Saturday, June 20, 2015

How to call select() - the CORRECT way!

There is a TON of broken code out on the Internet with lots of programmers who enter the world of TCP/IP socket development and think they have figured out how to write socket code. They then disseminate their broken code to others who, in turn, disseminate broken code to other people.

One of the most egregious problems plaguing the world of software development today is the use, or abuse, of select(). Today, you are going to contribute to fixing this problem once and for all by reading what I have to say and then ingraining it into your brainz.

There are two types of file descriptors/sockets/what-have-you:

Blocking and non-blocking. Sometimes referred to as synchronous and asynchronous.

If you are using select() on synchronous sockets in your code, you are doing it wrong!

select() is ONLY for asynchronous sockets. Think of it this way: A synchronous socket is you telling the OS that you know the exact order of operations on that socket (e.g. POP3) and are willing to wait until hell freezes over for that read/write operation to complete.

Read that over again and you should come to the same conclusion: Calling select() on a synchronous socket is WRONG. Although, if you've been doing it wrong for decades, this fact becomes a lot harder to accept.

Where does this misunderstanding come from? A lot of people misunderstand select() because the book/teacher/website they learned *NIX Socket Programming from got it wrong because they learned the wrong approach from someone else. select() on a synchronous socket introduces bugs that are hard to trace and happen randomly. Also, most socket programmers start out using synchronous sockets with simple client-side applications and then later want a way to handle multiple sockets at one time. select() is referenced all over the manpages/MSDN and, when the programmer reads about it, it sounds like it will work, so they try it and it seems to work. That's the real problem: select() seems to work, which is why programmers use it improperly.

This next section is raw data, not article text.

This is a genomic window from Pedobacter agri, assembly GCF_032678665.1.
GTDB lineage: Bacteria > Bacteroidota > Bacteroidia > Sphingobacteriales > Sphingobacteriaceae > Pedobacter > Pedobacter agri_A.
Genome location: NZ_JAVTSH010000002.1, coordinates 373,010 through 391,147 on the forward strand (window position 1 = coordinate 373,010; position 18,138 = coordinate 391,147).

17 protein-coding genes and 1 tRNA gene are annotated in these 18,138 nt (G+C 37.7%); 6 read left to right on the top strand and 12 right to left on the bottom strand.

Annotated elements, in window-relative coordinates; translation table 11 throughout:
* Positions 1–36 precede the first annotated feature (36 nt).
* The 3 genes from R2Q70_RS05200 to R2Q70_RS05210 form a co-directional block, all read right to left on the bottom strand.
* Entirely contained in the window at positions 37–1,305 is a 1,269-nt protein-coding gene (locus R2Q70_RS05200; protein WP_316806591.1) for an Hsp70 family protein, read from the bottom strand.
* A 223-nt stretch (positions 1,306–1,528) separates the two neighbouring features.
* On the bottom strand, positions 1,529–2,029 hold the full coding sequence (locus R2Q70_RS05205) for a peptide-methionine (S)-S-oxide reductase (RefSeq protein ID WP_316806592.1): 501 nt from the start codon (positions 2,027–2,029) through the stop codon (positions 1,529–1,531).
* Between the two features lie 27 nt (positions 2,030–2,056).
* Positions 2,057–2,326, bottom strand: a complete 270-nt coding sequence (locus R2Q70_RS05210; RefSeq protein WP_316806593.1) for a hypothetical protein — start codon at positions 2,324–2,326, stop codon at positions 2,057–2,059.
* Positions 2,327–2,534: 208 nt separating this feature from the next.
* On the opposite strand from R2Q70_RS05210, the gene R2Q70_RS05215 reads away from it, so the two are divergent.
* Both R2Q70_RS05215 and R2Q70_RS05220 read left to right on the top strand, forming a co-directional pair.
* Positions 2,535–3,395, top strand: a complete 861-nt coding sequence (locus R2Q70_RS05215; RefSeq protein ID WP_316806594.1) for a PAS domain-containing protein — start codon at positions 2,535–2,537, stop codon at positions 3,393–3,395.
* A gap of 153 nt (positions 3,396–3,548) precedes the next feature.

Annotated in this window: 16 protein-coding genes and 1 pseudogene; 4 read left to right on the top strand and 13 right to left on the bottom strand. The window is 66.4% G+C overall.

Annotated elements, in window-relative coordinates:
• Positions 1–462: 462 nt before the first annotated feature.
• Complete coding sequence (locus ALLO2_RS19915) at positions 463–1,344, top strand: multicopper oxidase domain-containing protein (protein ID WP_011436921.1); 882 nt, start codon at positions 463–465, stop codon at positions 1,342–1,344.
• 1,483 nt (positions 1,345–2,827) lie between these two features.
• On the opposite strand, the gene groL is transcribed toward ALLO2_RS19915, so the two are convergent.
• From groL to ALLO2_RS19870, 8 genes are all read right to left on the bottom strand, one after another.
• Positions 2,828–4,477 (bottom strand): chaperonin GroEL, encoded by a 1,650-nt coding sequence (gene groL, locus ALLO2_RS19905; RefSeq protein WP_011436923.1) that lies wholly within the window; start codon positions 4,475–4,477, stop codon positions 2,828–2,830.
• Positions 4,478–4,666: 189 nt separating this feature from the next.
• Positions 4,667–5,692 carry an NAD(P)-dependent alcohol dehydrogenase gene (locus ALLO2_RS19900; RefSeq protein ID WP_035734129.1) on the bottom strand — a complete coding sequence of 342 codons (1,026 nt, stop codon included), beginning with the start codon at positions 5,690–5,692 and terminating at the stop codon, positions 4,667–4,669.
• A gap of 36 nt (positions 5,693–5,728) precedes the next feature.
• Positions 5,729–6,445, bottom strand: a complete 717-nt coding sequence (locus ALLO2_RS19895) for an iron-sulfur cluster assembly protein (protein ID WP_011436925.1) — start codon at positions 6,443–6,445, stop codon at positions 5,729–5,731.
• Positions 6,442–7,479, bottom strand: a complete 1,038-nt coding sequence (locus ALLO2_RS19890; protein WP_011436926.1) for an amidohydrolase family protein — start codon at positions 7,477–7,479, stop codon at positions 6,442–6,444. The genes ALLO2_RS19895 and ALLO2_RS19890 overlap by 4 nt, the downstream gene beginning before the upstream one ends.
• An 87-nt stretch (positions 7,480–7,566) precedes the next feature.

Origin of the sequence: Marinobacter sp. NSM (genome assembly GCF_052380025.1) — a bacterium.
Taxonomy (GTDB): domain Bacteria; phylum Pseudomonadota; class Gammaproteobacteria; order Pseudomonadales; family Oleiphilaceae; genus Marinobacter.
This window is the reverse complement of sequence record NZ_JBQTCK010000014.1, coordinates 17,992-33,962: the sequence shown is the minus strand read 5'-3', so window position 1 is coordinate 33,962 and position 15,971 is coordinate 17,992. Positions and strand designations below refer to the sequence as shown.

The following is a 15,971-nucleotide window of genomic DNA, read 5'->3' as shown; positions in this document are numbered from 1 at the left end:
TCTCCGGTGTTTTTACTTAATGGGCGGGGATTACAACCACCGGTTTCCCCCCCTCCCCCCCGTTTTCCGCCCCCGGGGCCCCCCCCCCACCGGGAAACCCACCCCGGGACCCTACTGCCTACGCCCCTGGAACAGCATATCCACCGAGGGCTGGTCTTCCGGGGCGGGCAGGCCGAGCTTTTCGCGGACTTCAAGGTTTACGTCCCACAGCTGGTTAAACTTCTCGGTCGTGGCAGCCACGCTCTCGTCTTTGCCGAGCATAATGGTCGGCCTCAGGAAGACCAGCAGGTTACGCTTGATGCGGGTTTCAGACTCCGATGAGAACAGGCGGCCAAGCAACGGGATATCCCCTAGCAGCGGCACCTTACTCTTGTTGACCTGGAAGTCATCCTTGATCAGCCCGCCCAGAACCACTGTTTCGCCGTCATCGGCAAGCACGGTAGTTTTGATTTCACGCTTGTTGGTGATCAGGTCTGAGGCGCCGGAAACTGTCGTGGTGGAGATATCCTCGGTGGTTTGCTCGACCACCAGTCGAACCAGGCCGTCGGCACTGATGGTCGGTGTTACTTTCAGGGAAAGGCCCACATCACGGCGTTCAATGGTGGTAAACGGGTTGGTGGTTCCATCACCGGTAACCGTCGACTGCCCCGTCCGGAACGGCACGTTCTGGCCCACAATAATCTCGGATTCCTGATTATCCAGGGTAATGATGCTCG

select()'s purpose in life is to offer a way to not have a busy loop in an asynchronous environment since no read/write operation will ever block. It is entirely possible, if you pass in a synchronous descriptor to select(), that select() will indicate that the socket is readable but when you go to read data, the synchronous socket will block. You might say that can't possibly happen but guess again...it does happen! This is why select() being only for asynchronous sockets makes much more sense. Once you learn this, the code for asynchronous sockets becomes surprisingly cleaner and is only marginally more complex than synchronous socket code. If you ever thought your synchronous socket code using select() was kind of hacky/messy, then you now know why. This is a harsh lesson to learn for many people.

Therefore, to process more than one descriptor per thread at one time, use asynchronous descriptors and select().

The best way to fix this entire problem would be for select() to determine if a descriptor is synchronous and then reject it outright. Such a solution would break every major application and then, lo-and-behold, everyone would fix their code! The world would then have less broken code and we'd all be happier.

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